142.  Freudys Perez, C (38 games in Dominican Summer League in 2009)

Signed by Dodgers in 2009

5’10”, 160 lbs, 18.5 years old, bats right handed

.198 average, 2 HR’s, 14 RBI’s, 1 SB

Prior Year Ranking: N/A

Freudys Perez is the Dodgers youngest catching prospect, and was just 17 years old for the majority of the Dominican Summer League season.  While his stats were pretty ugly, I’m sure his youth and the difficultly of his position played into his lack of offensive.  I also noticed that Perez had a very solid start, hitting .293 in the month of June, and then struggled the rest of the way, including the month of August where he went just 2 for 19.  In addition, Freudys did show some power with 2 HR’s, and has a pretty good eye at the plate as he walked in 12.8% of his plate appearances, which ranked as third best for the Dominican Dodgers.  I’m 100% certain that Perez will return to the DSL next season, and hopefully this Dominican native can improve offensively as he continues to learn his position.

 

141.  Steve Smith, RHP (67.3 innings in LoA in 2009)

Signed by Dodgers in 2008

6’2”, 215 lbs, 23.75 years old

4-1, 2.67 ERA, 1.35 WHIP, 7.22 K/9

Prior Year Ranking: 160

Steve Smith was signed by the Dodgers in 2008 as a non drafted free agent out of the University of New Mexico, where he was a teammate of fellow Dodger minor leaguer Brian Cavazos-Galvez.  He wasn’t overly impressive during his senior season with the Lobos, posting a 5.01 ERA and 58 strikeouts in just under 74 innings, but the Dodgers decided to give Smith a chance anyways.  In his professional debut, he struggled to adapt to more experienced hitters, but he dramatically turned things around in 2009.  His 2.67 ERA with the Loons actually ranked as the 7th best ERA of all Dodger minor leaguers with at least 50 innings pitched.  In addition, his ERA for the 2nd half of the 2009 season was an amazing 1.98.  Despite his 2009 success, however, I’m skeptical that Smith has what it takes to be a legitimate prospect.  His strikeout rate was just average, and his performance came in the pitcher friendly Midwest League.  He also struggled against left handed batters, who hit .309 against him.  Overall, while I was very impressed with Smith in 2009, I don’t think his success will continue in the future, especially if he plays in the California League next season.

140.  John Hernandez, RHP (14.3 innings in Arizona League in 2009)

Drafted by Dodgers 2009, 28th round

6’0”, 190 lbs, 22.75 years old

2-1. 1.88 ERA, 1.67 WHIP, 7.54 K/9

Prior Year Ranking: N/A

John Hernandez, who was drafted out of Barry University in the 28th round of the 2009 draft, is also called Bobby by his teammates (because his middle name is Robert).  At Barry, Hernandez was a 4 year player, and while his Senior year was decent (5-3, 4.14 ERA, 60 K’s in 67 innings), his most successful season came in 2008 as a Junior.  During that season, John went 7-0, had a 1.58 ERA, and struck out 51 batters in 51 innings.  Also, according to his college website, he was “One of the most dominant pitchers on the Bucs staff … Great fastball and slider … Solid change up and curve … Has good command of pitches … Hard worker and athletic.”  Upon turning pro, Hernandez had immediate success in the Arizona Rookie League.  His 1.88 ERA was one of the best on the Arizona Dodgers pitching staff, and his 0.90 ERA against righties demonstrates that he knows what he’s doing.  However, upon further review, it appeared that he was getting pretty lucky.  While his ERA was great, his FIP was actually 5.26.  In addition, his WHIP of 1.67 and his .293 batting average against were pretty ugly.  In 2010, Hernandez will be 22 years old, and I expect him to play in Lo-A.  The righty will have to prove himself against tougher competition in order to be considered a legitimate prospect.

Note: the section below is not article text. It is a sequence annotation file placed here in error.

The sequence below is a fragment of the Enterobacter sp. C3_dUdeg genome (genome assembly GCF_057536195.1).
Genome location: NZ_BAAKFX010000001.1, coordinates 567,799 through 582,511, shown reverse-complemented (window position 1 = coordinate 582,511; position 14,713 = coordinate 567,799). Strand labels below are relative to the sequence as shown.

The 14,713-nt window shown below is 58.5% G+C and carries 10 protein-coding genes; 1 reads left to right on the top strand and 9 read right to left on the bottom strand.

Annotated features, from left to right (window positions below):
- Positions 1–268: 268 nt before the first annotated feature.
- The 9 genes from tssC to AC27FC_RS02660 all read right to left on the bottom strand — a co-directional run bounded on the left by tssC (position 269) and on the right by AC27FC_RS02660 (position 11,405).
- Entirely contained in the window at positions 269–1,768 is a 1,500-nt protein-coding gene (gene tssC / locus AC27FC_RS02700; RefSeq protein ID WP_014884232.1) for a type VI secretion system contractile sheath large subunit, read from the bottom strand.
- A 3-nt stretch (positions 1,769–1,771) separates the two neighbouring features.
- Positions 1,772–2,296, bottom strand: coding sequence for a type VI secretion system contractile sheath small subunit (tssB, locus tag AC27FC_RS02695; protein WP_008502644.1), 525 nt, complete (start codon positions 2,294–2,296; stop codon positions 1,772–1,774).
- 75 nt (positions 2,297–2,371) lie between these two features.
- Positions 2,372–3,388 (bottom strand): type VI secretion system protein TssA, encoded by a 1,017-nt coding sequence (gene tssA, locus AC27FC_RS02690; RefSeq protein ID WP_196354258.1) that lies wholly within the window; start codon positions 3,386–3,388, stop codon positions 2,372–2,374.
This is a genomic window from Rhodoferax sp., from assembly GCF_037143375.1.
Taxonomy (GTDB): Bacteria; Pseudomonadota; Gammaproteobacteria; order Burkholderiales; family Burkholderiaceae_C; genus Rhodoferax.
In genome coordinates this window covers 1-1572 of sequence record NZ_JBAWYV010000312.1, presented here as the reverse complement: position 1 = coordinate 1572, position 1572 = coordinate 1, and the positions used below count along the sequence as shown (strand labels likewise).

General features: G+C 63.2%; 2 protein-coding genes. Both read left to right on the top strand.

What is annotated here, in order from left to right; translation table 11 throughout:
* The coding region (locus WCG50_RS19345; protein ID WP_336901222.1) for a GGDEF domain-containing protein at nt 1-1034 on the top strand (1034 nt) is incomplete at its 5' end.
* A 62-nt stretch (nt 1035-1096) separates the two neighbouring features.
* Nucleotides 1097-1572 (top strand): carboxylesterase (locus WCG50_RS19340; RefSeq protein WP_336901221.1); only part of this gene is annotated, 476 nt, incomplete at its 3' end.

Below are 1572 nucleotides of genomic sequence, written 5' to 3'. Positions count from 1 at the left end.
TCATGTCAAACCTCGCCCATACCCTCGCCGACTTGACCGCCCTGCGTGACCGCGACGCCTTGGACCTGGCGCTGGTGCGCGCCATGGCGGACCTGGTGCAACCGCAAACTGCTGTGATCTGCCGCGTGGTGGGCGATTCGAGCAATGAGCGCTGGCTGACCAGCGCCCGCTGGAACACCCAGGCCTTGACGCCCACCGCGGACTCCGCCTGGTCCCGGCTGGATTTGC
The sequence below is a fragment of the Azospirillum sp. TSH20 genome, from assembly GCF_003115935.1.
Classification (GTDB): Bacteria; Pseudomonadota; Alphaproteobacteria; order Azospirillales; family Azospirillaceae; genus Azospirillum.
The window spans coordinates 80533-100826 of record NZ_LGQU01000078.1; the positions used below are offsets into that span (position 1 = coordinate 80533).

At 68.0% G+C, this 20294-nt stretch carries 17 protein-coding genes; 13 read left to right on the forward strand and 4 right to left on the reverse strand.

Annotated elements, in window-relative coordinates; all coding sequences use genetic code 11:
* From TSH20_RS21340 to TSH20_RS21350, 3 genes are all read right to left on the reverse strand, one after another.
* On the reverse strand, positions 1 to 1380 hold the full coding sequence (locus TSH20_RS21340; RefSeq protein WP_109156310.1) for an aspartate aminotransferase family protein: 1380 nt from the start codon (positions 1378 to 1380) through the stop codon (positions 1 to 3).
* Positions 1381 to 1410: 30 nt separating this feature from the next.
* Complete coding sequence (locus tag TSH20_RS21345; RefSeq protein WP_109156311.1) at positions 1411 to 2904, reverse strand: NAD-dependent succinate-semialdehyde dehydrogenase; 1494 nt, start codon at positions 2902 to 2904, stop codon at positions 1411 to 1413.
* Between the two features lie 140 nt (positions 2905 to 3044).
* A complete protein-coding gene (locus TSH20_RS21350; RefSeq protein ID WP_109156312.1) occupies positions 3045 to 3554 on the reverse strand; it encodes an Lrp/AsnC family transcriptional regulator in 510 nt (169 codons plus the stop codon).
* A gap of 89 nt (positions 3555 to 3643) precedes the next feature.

139.  Giordanny Chavez, RHP (18.3 innings in Dominican Summer League in 2009)

Signed by Dodgers in 2009

6’3”, 185 lbs, 18.75 years old
0-1, 6.38 ERA, 1.80 WHIP, 5.89 K/9

Prior Year Ranking: N/A

How can you go wrong with a 6’3” 18 year old?  In my opinion, you can’t.  Giordanny Chavez is a Dominican native who made his debut with the Dodgers in 2009.  While his stats were less than impressive, his physical stature screams potential.  Limited to just 18 innings in 2009, Chavez was actually fairly effective against right handed batters, who hit just .246 against him.  What he’ll have to improve is his performance against lefties.  I really don’t know much about Chavez at all besides the fact that he has a very projectable frame.  I think that he’ll improve with experience, and while I’m sure that he’ll return to the DSL in 2010, I expect much better results. 

 

138.  Melvin Ray, CF (29 games in Arizona League in 2009)

Drafted by Dodgers 2008, 33rd round

6’4”, 205 lbs, 20.75 years old, bats right handed

.130 average, 2 HR’s, 6 RBI’s, 4 SB’s

Prior Year Ranking: 143

So far in his professional career, Melvin Ray has put up atrocious stats.  He had a .162 average in 2008, and then followed up that season by hitting .130 in 2009.  He also struck out at an incredible rate in 2009, going down on strikes in over 56% of his plate appearances.  Nevertheless, I can’t help but like his potential.  Out of all the players in the Dodgers minor league system, I would say that Ray has the best size for an offensive player, as 6’4” and 205 lbs is exactly what you want in an outfielder.  And I’m sure that he is athletic, because as I mentioned last year, he claims to be related to Jackie Robinson.  He also showed some power and speed during his 29 games this season.  In addition, he is just 20 years old, so he has plenty of time to get his act together.  If he can learn to make contact on a more consistent basis, I really do think that Melvin can make a name for himself within the Dodgers minor league system.  I think the Pioneer League is the right place for Ray to play in 2010, and I wouldn’t be surprised if he matured into a legitimate prospect in the years to come.